One of the great things about living on Tennessee's beautiful Cumberland Plateau is the abundance of great smallmouth bass streams, some of which also harbor the elusive muskellunge. These streams are mostly in remote, hard to get to areas which adds to the quality of the fishing both from a catching perspective and also just the overall atmosphere. The glorious thing about the Cumberland Plateau smallmouth bass streams is that they are almost always empty except for the people swimming and playing in the creek in very close proximity to the access points.
Given the choice, I would avoid fishing in crowds every day. Not seeing other anglers, except for those I'm fishing with of course, can make a good day of fishing out of a slow day of catching. That is why I love fishing the Smokies in winter so much. Empty streams, fish or no fish, are my overwhelming preference.
I've already been out to check on some of my favorite smallmouth bass streams a few times this year. Some of the trips were very good while only one was what I would term slow. On these streams, slow usually means at least a few fish were still caught and this time was no exception. The pinnacle of smallmouth bass fishing, at least so far this year, was on a trip a few weeks back with my buddy Jayson.
Everything came together at the last minute, with both of us having a day off from work, and we readily agreed that smallmouth bass should be the choice of the day. Arriving at the stream, we both rigged up our preferred smallmouth bass fly rods and were soon walking down to where we wanted to start fishing. I found one really good hole and started going through my fly selection process. Changing flies often is how I like to dial in the flavor of the day. One healthy smallmouth was willing to hit my PB&J streamer, getting the skunk off, but otherwise things were slow.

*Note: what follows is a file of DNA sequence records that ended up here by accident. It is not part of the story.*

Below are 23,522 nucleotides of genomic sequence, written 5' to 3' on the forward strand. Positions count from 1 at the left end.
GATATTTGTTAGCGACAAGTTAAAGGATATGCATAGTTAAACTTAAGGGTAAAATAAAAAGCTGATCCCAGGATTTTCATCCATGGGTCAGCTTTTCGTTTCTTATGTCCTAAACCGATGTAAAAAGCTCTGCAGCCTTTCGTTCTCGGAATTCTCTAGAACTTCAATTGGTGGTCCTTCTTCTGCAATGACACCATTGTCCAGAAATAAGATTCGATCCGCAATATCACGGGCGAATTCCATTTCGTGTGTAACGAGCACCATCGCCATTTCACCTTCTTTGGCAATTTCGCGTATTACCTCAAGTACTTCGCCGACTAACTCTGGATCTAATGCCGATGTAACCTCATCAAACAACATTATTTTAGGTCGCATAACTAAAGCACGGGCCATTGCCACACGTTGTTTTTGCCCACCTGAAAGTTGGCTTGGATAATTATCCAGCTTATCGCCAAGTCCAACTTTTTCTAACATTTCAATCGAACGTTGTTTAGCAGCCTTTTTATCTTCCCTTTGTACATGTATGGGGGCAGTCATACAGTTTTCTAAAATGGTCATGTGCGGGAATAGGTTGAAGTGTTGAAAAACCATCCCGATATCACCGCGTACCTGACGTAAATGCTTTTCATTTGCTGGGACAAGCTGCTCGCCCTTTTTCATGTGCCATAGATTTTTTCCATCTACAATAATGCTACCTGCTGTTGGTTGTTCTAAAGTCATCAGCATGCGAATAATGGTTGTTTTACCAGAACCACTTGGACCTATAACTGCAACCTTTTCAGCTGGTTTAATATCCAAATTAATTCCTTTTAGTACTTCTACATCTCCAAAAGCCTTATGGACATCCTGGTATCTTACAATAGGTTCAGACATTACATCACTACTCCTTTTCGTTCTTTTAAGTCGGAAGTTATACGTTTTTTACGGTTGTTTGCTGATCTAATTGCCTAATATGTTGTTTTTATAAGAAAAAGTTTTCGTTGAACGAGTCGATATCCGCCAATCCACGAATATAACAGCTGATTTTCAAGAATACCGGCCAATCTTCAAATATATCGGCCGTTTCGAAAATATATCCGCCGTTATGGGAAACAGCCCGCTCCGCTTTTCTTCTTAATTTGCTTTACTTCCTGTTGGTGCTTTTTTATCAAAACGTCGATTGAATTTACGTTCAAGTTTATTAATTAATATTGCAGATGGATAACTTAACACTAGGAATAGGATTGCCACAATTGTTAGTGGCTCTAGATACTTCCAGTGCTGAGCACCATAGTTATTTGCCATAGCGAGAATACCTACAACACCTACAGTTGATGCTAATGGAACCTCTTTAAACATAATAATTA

About the time I landed that first fish of the trip, I noticed that Jayson had disappeared around the bend upstream. Knowing him, I assumed he had found some good water and maybe even figured out the fish. Wandering upstream, I found him tight to a fish. It turned out to be a green sunfish.
Convincing him to get out of the water was not difficult when I mentioned the big bass possible downstream. We hit the trail again and before long got in to a good section that usually has some quality fish. Jayson had figured out that fish would readily hit a popper, so I decided a big black Stealth Bomber would probably work just as well. Turns out I was right!
We both caught a decent number of fish on the surface, not once going back to streamers or nymphs. Some of the fish were quality fish as well which kept things interesting. That big 20" wild smallmouth is still eluding both of us on this particular stream although we have seen some fish that are at least that large.
We ended the day on a good note, with Jayson getting a nice smallmouth while I watched from a perch high on a rock. The fish just couldn't say no to his popper.
The smallmouth fishing will stay strong through at least September. I have several other streams that I want to explore further, but time is not on my side. With some luck, I'll be able to enjoy a handful of other days out fishing for smallmouth this summer. Until then, I have some good memories of a day on the water!
FISHING REPORT AND SYNOPSIS: 2/11/2017
Fishing has been good lately, both in the Smokies and on the tailwaters. I have been privileged to spend time on both tailwaters and in the Smokies recently. Up in the Great Smoky Mountains National Park, a few bugs are showing up with the warm weather we've been experiencing. With temperatures supposed to be cooling again this week, I don't expect huge hatches. That said, blue quills, early brown stoneflies, little black stoneflies, and probably some little black caddis should be trickling off. This will be especially true when we get a string of warm days. Quill gordon mayflies are not far behind now with the warm winter we've had.
On the tailwaters, the fishing has been mostly good. The Caney Fork is fishing well on streamer floats. Some high water nymphing is picking up a few fish as well. Several people have taken advantage of my special February tailwater trip to book streamer floats. If you haven't a clue what I'm talking about, sign up for my newsletter so you can stay informed about specials on guide trips and other things.
Now is the time to start thinking about spring fishing. The bookings are rolling in for float trips on the Caney Fork. Spring hatch trips in the Smokies will book quickly as well so contact me soon if you want to get out in 2017!